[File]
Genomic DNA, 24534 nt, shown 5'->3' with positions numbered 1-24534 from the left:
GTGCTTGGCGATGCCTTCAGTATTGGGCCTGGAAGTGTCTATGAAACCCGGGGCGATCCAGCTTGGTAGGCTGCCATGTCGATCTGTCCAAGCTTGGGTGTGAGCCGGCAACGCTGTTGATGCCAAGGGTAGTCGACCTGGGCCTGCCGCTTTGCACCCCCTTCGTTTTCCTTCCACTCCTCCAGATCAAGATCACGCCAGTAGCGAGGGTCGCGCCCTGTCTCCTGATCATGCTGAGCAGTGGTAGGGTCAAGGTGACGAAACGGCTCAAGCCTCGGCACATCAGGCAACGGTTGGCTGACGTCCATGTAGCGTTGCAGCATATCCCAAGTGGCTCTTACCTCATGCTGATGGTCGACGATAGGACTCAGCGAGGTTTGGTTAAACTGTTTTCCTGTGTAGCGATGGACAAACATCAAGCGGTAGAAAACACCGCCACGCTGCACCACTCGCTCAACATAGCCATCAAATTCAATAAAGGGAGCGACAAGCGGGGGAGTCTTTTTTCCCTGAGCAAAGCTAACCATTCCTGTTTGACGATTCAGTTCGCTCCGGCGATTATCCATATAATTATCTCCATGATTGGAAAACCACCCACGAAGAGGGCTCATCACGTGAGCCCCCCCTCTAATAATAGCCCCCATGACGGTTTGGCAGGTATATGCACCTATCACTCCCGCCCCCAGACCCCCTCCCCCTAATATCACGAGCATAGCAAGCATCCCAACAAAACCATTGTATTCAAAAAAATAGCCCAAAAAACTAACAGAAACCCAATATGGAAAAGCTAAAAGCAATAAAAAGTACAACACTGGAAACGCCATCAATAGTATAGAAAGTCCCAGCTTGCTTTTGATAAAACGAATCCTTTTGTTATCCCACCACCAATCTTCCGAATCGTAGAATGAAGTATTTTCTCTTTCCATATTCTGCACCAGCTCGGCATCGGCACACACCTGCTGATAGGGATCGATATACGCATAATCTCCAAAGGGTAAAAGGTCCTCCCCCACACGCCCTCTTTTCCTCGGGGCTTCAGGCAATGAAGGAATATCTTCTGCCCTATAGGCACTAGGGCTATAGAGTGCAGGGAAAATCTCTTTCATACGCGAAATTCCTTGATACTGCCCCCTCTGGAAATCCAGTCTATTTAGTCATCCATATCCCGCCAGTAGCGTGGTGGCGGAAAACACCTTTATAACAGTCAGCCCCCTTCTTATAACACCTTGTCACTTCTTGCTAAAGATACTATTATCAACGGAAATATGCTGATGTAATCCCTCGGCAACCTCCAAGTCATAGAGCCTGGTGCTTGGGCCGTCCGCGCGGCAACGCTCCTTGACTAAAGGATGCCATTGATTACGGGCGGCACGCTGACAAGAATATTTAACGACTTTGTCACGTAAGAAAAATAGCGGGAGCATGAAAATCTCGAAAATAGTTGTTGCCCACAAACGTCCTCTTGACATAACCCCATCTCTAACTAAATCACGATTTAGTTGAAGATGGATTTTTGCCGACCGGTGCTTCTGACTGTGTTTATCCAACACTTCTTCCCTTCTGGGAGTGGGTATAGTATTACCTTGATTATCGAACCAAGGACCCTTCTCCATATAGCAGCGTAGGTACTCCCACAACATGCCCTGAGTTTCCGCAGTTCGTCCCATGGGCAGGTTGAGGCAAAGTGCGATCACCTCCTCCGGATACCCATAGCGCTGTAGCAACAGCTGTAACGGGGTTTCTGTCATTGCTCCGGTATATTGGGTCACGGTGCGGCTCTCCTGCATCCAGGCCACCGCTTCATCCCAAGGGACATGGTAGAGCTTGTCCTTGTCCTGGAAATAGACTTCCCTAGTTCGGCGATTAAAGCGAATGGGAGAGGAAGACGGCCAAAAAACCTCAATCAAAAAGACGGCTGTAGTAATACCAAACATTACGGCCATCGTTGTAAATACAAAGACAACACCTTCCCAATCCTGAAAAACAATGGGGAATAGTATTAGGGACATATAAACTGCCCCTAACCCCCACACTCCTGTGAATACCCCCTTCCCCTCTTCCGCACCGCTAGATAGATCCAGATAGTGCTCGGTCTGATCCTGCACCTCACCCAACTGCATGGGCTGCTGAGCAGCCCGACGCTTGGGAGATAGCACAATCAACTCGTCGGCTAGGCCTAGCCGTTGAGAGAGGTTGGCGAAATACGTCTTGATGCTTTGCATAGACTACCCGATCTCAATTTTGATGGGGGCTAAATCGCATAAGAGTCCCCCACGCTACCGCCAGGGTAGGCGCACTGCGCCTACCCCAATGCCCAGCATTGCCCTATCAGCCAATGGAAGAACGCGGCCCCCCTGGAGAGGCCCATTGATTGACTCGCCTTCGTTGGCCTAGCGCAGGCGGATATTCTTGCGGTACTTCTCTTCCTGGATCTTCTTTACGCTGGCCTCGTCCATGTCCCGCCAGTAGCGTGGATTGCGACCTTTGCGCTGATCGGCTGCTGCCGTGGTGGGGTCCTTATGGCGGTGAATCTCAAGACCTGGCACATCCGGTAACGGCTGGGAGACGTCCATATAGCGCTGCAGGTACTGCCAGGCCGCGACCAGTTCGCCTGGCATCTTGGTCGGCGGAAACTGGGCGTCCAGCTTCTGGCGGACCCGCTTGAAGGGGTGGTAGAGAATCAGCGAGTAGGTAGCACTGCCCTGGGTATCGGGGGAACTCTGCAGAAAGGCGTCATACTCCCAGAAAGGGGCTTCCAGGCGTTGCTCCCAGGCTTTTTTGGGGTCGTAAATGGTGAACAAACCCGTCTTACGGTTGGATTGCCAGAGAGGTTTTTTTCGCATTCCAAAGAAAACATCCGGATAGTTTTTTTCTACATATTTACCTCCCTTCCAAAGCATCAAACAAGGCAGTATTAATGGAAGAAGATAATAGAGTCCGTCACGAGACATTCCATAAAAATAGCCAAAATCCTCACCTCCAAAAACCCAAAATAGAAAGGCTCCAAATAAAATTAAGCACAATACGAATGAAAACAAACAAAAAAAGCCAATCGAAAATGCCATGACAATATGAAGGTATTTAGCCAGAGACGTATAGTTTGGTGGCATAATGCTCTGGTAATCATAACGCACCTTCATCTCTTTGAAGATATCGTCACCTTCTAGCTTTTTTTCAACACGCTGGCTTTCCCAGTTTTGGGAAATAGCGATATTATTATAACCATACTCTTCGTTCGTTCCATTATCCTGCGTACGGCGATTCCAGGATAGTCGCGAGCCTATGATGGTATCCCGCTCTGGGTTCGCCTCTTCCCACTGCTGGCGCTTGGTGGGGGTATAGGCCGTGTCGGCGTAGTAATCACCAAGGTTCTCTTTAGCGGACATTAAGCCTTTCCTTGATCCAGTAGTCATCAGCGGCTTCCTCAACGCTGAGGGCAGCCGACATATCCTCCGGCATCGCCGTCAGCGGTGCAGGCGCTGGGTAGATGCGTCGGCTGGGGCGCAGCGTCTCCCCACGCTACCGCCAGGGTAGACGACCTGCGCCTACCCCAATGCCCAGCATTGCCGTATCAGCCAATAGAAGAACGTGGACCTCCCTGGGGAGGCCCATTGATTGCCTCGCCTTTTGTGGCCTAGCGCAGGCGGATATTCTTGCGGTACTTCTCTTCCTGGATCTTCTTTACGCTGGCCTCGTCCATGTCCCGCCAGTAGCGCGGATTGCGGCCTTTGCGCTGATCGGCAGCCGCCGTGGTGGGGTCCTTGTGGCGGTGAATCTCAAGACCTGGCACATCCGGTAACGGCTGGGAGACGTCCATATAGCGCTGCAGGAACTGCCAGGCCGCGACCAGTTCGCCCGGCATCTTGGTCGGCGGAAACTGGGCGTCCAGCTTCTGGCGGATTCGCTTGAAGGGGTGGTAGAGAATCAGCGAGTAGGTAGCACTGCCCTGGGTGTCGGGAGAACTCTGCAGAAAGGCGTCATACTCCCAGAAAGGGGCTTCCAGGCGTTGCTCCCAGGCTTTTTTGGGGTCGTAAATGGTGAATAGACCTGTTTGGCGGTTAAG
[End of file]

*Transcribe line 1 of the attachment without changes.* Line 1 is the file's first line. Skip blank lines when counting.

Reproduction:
Genomic DNA, 24534 nt, shown 5'->3' with positions numbered 1-24534 from the left: